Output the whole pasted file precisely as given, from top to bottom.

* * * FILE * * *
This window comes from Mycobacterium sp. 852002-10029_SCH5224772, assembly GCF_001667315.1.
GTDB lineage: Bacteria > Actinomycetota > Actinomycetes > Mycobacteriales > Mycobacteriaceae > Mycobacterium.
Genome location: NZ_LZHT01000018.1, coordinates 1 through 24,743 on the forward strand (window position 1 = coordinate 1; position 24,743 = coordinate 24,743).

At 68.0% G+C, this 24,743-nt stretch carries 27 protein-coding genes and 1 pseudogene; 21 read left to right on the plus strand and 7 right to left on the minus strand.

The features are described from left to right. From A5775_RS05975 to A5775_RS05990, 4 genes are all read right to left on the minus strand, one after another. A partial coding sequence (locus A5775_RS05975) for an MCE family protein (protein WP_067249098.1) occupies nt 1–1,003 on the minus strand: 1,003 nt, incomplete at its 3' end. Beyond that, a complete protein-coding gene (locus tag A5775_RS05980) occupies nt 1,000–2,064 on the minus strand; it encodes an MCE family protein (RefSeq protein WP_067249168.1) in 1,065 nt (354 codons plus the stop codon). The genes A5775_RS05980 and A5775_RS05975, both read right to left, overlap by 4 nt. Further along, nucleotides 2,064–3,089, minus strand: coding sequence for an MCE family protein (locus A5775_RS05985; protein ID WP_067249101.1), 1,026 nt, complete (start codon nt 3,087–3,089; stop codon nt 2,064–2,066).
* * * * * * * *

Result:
This window comes from Mycobacterium sp. 852002-10029_SCH5224772, assembly GCF_001667315.1.
GTDB lineage: Bacteria > Actinomycetota > Actinomycetes > Mycobacteriales > Mycobacteriaceae > Mycobacterium.
Genome location: NZ_LZHT01000018.1, coordinates 1 through 24,743 on the forward strand (window position 1 = coordinate 1; position 24,743 = coordinate 24,743).

At 68.0% G+C, this 24,743-nt stretch carries 27 protein-coding genes and 1 pseudogene; 21 read left to right on the plus strand and 7 right to left on the minus strand.

The features are described from left to right. From A5775_RS05975 to A5775_RS05990, 4 genes are all read right to left on the minus strand, one after another. A partial coding sequence (locus A5775_RS05975) for an MCE family protein (protein WP_067249098.1) occupies nt 1–1,003 on the minus strand: 1,003 nt, incomplete at its 3' end. Beyond that, a complete protein-coding gene (locus tag A5775_RS05980) occupies nt 1,000–2,064 on the minus strand; it encodes an MCE family protein (RefSeq protein WP_067249168.1) in 1,065 nt (354 codons plus the stop codon). The genes A5775_RS05980 and A5775_RS05975, both read right to left, overlap by 4 nt. Further along, nucleotides 2,064–3,089, minus strand: coding sequence for an MCE family protein (locus A5775_RS05985; protein ID WP_067249101.1), 1,026 nt, complete (start codon nt 3,087–3,089; stop codon nt 2,064–2,066).